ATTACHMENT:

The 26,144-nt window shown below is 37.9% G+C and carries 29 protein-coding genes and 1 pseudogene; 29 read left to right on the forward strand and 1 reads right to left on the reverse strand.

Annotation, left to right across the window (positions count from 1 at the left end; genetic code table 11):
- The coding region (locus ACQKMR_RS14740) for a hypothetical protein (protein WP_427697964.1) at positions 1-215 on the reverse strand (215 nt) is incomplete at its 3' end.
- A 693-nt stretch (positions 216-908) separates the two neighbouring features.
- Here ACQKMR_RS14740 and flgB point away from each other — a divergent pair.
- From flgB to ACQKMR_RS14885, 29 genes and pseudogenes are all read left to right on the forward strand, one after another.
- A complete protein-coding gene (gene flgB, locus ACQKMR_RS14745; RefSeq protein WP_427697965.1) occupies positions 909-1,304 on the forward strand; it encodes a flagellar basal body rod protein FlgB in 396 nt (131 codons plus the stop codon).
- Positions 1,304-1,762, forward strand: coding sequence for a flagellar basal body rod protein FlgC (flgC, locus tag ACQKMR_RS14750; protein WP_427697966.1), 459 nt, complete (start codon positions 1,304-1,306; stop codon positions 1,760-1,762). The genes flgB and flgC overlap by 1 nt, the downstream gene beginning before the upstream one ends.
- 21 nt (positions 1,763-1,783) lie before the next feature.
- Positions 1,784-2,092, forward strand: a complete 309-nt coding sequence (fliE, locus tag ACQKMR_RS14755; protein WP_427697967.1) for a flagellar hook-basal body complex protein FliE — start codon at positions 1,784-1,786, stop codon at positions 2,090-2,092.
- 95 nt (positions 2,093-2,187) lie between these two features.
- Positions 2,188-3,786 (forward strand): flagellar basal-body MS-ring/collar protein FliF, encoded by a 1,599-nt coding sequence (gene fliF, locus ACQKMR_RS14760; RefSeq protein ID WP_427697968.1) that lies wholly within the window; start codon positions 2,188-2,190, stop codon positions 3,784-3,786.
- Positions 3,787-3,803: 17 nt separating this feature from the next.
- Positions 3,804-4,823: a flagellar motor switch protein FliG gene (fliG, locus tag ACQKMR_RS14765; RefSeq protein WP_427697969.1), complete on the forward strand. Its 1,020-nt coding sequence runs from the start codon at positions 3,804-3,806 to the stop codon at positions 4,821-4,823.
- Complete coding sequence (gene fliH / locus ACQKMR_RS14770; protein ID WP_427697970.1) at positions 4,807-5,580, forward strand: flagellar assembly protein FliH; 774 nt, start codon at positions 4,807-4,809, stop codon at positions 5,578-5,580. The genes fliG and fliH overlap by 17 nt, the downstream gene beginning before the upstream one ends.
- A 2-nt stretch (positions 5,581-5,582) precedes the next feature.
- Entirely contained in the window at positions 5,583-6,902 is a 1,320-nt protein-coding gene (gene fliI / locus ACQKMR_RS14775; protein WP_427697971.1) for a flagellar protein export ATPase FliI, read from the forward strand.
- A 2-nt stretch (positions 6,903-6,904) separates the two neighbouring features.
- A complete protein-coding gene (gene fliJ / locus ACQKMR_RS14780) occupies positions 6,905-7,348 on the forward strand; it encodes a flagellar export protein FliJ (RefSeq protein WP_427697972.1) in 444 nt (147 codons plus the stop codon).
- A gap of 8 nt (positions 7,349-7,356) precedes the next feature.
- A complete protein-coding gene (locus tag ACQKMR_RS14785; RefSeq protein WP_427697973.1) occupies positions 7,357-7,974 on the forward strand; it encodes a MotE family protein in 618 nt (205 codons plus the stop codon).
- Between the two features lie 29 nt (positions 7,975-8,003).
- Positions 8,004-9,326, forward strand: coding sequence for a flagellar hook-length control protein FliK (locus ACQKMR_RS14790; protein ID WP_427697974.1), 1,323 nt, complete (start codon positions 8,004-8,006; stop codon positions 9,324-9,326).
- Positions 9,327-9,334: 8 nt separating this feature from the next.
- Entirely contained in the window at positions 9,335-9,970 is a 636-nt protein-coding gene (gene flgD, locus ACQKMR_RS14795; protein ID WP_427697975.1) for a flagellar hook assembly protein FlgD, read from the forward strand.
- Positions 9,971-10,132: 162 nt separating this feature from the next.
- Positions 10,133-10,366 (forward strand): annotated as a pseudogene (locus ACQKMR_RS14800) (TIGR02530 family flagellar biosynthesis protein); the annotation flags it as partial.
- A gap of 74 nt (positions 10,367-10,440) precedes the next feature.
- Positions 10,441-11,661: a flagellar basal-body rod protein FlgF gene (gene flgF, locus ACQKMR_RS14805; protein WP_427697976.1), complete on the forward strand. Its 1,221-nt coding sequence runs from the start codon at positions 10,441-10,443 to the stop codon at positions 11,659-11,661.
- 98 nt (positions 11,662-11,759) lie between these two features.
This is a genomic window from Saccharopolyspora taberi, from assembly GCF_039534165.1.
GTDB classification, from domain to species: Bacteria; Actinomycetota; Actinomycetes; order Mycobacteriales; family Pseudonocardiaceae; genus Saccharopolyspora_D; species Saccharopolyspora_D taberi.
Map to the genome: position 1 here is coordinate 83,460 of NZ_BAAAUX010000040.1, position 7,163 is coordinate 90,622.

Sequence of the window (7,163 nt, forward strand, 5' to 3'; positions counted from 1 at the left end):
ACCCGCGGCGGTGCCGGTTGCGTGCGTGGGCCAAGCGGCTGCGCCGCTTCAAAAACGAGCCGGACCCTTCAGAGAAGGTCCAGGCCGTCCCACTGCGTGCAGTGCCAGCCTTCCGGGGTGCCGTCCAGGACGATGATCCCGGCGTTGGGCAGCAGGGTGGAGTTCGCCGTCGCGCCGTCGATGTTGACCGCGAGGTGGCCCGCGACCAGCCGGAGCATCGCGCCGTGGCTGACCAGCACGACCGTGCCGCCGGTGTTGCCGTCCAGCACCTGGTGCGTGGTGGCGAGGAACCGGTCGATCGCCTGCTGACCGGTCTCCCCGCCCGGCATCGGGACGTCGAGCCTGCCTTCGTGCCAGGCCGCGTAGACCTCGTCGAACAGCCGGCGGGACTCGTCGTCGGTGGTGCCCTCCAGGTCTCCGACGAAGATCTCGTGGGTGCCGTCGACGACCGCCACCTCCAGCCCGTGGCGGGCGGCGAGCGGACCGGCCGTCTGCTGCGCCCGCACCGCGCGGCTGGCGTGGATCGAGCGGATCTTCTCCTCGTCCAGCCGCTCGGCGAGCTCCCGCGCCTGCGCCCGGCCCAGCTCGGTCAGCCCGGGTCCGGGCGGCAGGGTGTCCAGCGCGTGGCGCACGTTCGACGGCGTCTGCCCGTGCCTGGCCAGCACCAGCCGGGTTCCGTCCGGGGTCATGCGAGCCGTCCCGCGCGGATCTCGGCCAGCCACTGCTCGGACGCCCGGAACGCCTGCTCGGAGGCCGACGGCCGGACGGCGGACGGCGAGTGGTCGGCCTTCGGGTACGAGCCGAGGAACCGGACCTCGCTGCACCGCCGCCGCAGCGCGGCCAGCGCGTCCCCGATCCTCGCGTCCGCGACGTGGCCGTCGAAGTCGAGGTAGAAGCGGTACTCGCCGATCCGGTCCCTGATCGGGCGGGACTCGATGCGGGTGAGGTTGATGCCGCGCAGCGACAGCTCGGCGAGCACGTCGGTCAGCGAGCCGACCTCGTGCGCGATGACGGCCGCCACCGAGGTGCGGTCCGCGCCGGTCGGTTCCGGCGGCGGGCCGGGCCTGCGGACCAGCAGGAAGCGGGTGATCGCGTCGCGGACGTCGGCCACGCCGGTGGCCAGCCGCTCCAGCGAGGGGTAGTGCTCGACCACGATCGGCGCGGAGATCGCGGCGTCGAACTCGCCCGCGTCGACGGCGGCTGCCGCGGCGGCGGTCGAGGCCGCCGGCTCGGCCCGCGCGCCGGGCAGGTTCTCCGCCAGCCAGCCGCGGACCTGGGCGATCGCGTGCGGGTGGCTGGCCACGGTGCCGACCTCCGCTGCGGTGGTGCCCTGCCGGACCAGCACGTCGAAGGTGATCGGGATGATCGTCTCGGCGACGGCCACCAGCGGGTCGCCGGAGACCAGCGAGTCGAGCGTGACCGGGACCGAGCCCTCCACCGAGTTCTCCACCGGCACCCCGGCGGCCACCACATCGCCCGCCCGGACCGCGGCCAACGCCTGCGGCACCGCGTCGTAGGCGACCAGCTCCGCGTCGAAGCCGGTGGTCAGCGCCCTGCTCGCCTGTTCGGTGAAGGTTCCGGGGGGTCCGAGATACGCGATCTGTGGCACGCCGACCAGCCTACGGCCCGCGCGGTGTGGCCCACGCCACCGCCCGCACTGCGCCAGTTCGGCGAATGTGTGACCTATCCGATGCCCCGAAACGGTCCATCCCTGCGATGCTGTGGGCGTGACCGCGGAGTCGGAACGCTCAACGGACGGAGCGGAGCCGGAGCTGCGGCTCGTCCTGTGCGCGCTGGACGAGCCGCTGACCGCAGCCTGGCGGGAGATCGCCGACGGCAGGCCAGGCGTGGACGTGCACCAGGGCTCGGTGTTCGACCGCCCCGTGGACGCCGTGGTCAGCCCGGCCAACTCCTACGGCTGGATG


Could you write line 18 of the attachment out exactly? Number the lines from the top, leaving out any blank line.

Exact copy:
- A 2-nt stretch (positions 6,903-6,904) separates the two neighbouring features.